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I created a highly personalised large language model with Nvidia’s entertaining Chat with RTX app but at 60GB+ I’m now beginning to wonder if it’s worth keeping around

Owners of RTX 40- and 30-series graphics cards can now setup their own personalised large language model (LLM) on their own PC. It’s one that’s eminently capable of sifting through old documents or distilling down the essence of YouTube videos.

Chat with RTX is now available to download from Nvidia’s website for free from today, February 13. It works with any current or last generation graphics card with at least 8GB or more VRAM, which includes every desktop card bar the RTX 3050 6GB and excludes a few mid- to low-end laptop GPUs. It also requires 50—100GB of storage space on your PC, depending on the AI models downloaded.

There are two models to choose from: Mistral or Llama 2. The default is Mistral, and I’d recommend sticking with that.

The key parts of Chat with RTX are retrieval-augmented generation (RAG) and TensorRT-LLM. The former means you’re able to give the LLM information and it which it will use alongside its internal training to generate accurate responses to your queries. The latter builds TensorRT engines that can exploit the silicon in Nvidia’s GeForce GPUs to more efficiently run AI applications.

The result is an LLM you can feed your own data to (.txt, .pdf, and .doc filetypes) and which you can then query on that data.

For example, I’ve been playing around with the tool these past few days and since I create a lot of documents as a part of this job this feels like the prime dataset to stuff into its gaping maw. So I’ve set up Chat with RTX on my RTX 4080 powered PC (install size of 61.7GB) and fed the Mistral model over 1,300 of wonderful prose (ahem, or rather my news article drafts). I then set about asking it some questions.

First, I asked ‘Could you name the articles where I mention Nvidia?’

Out comes the above response listing three articles with their file path. Now, I’ve definitely spoken about Nvidia more than three times in 1,300 articles, so let’s give that another try.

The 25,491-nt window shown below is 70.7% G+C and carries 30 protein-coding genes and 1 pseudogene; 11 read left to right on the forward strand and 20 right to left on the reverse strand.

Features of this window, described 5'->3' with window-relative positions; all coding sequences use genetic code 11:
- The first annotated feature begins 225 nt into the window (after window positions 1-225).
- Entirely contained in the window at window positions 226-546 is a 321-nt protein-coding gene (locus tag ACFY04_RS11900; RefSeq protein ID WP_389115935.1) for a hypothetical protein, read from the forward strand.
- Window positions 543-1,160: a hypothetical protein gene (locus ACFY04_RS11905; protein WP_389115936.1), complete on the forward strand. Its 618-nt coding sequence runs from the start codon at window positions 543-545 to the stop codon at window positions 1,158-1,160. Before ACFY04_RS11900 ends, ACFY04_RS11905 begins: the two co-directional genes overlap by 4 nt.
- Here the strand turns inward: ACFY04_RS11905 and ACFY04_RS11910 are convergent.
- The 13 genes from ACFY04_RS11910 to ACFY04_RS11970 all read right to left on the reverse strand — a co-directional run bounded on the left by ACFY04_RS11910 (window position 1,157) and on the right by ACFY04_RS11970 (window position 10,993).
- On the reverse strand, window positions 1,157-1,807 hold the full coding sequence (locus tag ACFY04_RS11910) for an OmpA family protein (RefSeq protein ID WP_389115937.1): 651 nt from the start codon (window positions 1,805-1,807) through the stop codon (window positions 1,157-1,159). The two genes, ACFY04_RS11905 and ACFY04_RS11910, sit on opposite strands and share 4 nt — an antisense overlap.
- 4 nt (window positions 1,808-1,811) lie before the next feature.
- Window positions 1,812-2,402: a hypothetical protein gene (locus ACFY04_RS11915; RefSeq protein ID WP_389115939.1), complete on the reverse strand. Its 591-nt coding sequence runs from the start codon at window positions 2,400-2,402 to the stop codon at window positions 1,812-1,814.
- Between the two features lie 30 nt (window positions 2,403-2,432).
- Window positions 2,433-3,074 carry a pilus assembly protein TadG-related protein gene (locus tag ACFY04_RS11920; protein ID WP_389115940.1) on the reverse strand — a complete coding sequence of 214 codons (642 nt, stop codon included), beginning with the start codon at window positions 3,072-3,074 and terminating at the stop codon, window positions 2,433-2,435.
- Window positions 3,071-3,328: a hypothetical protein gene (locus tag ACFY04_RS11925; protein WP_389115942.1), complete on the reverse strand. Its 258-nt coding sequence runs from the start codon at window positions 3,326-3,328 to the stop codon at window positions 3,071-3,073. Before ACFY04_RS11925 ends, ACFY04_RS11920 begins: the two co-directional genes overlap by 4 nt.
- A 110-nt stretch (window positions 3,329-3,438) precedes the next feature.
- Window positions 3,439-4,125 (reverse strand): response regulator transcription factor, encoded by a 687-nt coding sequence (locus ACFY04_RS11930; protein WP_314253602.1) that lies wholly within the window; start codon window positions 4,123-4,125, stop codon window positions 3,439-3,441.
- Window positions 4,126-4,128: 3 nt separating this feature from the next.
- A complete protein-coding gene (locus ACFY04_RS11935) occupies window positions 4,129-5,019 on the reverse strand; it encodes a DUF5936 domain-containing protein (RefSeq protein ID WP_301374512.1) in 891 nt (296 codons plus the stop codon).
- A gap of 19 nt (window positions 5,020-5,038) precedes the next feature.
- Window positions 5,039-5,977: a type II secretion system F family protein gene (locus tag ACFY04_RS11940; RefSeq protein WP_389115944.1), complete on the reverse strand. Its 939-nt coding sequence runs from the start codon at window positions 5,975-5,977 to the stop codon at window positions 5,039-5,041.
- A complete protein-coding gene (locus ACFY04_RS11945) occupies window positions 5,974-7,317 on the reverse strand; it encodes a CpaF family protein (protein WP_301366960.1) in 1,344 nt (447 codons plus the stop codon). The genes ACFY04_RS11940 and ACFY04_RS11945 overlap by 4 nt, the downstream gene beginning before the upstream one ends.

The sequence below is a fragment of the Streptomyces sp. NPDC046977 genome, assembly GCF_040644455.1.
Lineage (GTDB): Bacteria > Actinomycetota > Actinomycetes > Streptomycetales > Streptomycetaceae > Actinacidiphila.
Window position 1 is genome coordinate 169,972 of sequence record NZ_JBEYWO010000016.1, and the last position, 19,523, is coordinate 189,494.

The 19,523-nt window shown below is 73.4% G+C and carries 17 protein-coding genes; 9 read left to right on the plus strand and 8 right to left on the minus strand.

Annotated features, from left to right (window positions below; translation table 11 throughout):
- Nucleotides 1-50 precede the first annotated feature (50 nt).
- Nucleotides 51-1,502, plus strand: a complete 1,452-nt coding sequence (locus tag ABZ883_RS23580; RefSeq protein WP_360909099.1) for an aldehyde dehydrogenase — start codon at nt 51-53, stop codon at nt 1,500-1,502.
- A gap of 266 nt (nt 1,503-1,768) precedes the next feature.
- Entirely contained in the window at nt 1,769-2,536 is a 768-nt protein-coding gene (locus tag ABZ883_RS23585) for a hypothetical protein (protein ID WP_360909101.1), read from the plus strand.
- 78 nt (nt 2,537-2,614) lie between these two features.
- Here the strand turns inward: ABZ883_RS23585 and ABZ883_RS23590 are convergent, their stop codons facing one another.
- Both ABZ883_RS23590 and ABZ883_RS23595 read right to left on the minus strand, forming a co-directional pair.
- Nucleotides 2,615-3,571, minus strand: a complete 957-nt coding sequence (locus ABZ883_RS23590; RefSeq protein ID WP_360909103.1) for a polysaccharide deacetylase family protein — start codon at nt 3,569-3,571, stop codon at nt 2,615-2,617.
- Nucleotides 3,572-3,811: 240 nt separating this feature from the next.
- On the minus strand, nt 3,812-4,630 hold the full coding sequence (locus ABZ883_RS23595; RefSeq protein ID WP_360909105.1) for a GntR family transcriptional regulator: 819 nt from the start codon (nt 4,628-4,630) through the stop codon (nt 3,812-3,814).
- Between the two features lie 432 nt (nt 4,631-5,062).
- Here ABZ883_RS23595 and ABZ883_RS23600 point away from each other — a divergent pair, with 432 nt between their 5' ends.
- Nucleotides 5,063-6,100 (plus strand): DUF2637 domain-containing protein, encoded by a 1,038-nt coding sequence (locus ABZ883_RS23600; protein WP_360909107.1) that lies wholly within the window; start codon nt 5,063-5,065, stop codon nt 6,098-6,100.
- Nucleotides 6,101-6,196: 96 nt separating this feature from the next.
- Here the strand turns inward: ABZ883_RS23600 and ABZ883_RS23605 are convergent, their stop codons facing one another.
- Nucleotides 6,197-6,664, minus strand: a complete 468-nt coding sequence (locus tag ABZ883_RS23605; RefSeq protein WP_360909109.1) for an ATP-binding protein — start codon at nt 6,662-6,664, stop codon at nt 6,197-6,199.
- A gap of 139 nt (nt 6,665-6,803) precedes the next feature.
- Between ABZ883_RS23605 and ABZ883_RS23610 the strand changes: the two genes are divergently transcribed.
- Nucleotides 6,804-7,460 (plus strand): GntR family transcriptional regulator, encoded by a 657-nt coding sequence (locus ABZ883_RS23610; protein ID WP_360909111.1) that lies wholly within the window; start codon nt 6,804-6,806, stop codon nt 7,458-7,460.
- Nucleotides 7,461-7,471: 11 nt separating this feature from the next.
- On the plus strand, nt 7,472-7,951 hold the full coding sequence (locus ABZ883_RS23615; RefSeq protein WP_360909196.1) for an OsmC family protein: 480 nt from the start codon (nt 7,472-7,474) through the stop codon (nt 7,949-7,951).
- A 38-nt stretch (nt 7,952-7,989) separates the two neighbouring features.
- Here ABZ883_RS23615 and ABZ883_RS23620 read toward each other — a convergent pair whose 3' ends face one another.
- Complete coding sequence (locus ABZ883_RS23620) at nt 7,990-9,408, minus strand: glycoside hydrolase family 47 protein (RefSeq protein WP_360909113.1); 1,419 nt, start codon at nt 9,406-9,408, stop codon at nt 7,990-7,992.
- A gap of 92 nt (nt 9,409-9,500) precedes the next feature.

I ask again, rewording the query a little, ‘Could you list every article in which I mention Nvidia?’

This time eight articles are listed, this time with the Google Doc titles listed. I’ve mentioned Nvidia many more times than that, but you get the general idea of how this all works. Each response does appear grounded in truth, with each response citing the data used to generate it, if not always the whole truth. Simply using the Windows search function within the article dataset brings up 128 drafts including the term ‘Nvidia’ in the title, let alone the body copy.

Another example is if I ask Chat with RTX to tell me how many times I’ve used the word cheese, it tells me I’ve never used the phrase, citing an untitled and unrelated document as the source for the information. Nevertheless, it’s probably right about the cheese thing. Until now, anyways.

Yet the tool is more exciting once you start asking it to summarise large quantities of information down into single bite-sized responses.

I asked Chat with RTX whether I should buy an Intel Core i9 14900K, and it came back to me with a trimmed version of my own 14900K review, which succinctly summarised it to “Based on the review, it appears that the Intel Core i9 14900K may not be worth the extra cost compared to the Core i9 13900K”.

Couldn’t put it better myself.

I also asked Chat with RTX to summarise an article I wrote a while back on Alpine’s F1 esports team, which it explained succinctly, and then to tell me about Intel’s Meteor Lake processors, which I knew were covered a few times in the articles within the dataset.

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Oh, and I asked it who I was. This was more to make myself feel important as the LLM returned a description of me in near-enough the same words as I used to describe myself for my site bio. Theoretically, you could just feed Chat with RTX a thousands documents on how great you are and create a narcissist’s dream software.